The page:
Be the change – part 2: Go out and vote!

My Vote

Tomorrow – Monday, October 27, 2014 – is election day in Toronto, Brampton, London, Barrie, Ottawa and pretty much every other city and town in Ontario.

It’s a day many have been waiting for. Will the soap opera of the Ford reign come to an end? I don’t have to provide a hyperlink on this one. Everyone in the world knows what I mean!

Will Brampton see a change in leadership with Mayor Susan Fennell caught in quite the spending scandal? What is it that they say? Fool me once, it’s your fault. Fool me twice, it’s mine. Fool me a possible 200+ times?

After 36 years of being mayor of Mississauga, who will replace the unstoppable Hazel McCallion, now retiring at the age of 93? Talk about persistence and determination (and being blessed with good health)!

These are only some of the questions that will be answered tomorrow, and for those of us in Ontario, we can be part of what exactly those answers turn out to be. All we have to do is go out and vote! It’s one of the easiest ways we can have our say and be the change, choosing leaders we feel have the best plan, attitude and interests of our city/town at heart.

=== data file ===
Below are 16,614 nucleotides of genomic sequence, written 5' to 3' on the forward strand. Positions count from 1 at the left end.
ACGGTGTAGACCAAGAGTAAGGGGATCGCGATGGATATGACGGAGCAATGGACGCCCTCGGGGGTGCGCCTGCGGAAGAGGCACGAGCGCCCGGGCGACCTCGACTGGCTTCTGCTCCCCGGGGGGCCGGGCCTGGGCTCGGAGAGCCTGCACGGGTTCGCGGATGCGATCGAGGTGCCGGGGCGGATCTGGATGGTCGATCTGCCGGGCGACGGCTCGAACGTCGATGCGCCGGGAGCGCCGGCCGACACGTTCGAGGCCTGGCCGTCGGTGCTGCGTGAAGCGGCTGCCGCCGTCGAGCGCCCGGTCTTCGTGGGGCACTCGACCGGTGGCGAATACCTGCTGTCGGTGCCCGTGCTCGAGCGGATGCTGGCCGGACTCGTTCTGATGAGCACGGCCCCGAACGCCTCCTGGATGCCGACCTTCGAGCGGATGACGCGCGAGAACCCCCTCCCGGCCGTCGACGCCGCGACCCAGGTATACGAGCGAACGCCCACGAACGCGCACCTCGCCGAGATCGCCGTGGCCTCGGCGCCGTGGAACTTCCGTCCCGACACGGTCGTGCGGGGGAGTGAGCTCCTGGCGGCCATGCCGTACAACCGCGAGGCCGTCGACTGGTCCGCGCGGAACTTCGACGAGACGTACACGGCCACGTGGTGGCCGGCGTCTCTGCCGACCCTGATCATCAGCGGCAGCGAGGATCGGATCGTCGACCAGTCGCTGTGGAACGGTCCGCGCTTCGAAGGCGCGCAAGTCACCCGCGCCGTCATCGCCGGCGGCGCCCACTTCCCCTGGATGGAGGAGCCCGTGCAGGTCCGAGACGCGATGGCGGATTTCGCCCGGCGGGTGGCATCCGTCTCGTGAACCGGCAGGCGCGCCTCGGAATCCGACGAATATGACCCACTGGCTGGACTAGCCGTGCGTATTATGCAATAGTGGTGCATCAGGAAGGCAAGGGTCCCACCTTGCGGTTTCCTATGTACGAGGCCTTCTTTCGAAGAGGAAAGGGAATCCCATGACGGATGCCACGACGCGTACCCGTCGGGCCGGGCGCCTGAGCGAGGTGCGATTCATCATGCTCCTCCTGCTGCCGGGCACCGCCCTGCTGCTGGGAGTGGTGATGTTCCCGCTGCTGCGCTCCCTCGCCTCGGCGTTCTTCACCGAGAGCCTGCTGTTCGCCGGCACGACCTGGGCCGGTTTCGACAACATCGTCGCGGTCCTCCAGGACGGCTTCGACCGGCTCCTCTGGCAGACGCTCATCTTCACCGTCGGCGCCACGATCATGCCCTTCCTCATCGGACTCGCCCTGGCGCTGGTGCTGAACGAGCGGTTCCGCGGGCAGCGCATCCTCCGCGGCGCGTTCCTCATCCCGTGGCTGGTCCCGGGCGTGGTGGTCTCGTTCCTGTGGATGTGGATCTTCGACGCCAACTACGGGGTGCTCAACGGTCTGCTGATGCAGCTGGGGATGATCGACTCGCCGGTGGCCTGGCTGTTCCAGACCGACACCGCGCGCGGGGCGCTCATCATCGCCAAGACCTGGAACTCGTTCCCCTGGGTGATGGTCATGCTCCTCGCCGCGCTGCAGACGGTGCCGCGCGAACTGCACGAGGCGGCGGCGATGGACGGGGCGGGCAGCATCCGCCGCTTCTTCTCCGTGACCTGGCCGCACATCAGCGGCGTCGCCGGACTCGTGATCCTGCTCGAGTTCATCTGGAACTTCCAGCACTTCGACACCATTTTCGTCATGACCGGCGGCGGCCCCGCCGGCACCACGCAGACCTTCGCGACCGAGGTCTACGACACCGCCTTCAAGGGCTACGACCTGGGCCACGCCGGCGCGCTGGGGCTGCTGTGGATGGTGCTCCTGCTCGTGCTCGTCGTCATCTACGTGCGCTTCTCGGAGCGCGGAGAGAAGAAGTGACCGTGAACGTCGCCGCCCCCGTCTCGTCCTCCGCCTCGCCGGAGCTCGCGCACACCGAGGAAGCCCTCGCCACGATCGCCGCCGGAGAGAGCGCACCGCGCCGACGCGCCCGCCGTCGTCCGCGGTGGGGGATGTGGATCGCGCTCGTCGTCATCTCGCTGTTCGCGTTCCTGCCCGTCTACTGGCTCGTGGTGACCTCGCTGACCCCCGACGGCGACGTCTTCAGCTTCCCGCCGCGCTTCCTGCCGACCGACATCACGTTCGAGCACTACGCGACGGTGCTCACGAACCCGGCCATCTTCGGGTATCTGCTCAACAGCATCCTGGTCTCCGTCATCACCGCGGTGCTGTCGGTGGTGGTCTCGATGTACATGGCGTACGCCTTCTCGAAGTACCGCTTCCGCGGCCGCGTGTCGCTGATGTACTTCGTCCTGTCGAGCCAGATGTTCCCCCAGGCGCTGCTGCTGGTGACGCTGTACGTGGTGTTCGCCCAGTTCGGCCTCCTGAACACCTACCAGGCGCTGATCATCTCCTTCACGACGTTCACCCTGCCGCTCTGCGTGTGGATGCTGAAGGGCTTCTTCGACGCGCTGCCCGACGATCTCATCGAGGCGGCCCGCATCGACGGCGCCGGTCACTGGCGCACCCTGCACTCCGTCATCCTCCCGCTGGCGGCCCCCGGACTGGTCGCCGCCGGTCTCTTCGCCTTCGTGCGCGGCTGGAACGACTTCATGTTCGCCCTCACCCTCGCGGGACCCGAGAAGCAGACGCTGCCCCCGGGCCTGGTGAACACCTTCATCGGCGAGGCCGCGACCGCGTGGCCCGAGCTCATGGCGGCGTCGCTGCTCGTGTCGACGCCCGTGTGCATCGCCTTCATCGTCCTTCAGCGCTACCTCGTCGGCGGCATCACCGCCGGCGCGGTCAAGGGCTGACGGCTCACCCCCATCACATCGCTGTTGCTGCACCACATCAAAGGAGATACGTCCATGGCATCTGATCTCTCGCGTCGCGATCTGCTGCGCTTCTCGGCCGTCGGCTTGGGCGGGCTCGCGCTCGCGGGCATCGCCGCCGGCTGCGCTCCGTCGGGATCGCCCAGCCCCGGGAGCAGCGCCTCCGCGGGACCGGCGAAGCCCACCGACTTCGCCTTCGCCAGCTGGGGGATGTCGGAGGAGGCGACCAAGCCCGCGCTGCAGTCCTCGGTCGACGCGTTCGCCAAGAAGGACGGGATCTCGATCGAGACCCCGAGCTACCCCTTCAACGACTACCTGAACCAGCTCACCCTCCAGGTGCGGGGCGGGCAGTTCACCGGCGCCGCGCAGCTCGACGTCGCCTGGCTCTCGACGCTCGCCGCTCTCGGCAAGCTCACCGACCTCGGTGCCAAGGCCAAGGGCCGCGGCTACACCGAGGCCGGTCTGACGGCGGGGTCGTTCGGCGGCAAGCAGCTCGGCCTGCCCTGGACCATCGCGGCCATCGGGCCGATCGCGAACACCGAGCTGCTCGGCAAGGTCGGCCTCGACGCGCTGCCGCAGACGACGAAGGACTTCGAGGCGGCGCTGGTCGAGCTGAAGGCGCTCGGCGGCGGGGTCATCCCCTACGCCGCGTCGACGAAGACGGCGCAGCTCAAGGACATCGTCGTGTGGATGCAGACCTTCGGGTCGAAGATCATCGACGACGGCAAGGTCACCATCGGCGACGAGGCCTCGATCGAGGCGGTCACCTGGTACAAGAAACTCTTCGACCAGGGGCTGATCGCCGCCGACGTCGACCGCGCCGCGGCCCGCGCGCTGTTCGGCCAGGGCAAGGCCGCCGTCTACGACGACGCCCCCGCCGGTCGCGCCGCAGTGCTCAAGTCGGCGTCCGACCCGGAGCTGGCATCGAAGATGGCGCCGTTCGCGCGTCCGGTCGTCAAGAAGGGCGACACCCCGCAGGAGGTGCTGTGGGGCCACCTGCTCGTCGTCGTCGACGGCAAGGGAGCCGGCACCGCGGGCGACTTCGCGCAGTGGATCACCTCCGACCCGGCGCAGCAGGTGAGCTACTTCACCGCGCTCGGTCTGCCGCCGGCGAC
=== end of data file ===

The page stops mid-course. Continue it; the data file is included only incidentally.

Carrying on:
Being a political nerd, I’ve had many debates with many people about politicians, political parties and elections. I know how easy it is to become disengaged, apathetic and desensitized by politicians who get involved in scandals and demonstrate a lack of accountability and integrity. I also know that if we don’t vote, we give up our voice, our choice. Why complain when things aren’t working out?

Voting is one of our most fundamental democratic rights. In many parts of the world, we have seen people risk their lives, and sadly, lose their lives, to gain the right to vote. We have seen people on the news who are willing to die for the right to vote – to have a say! Many of us will not know or cannot fathom what it’s like to live in such a place of desperation, because we don’t have to. Because people before us fought for that right, preserved that right. All we have to do is take our voter registration card to our nearest voting station and exercise our right.

If you don’t know who to vote for, check out your city or town’s website. It will have a section dedicated to voting, a list of candidates and more information about them, and places and times you can vote.

If you need more reasons on why you should vote, Elections Canada has compiled a simple list on its website.

May the best candidates win!


Be the change – part 1

Yesterday, all eyes were on Canada as we watched the shocking attack that took place on our nation’s capital. We had never before experienced something of this magnitude on Canadian soil, and for many of us, it was simply surreal.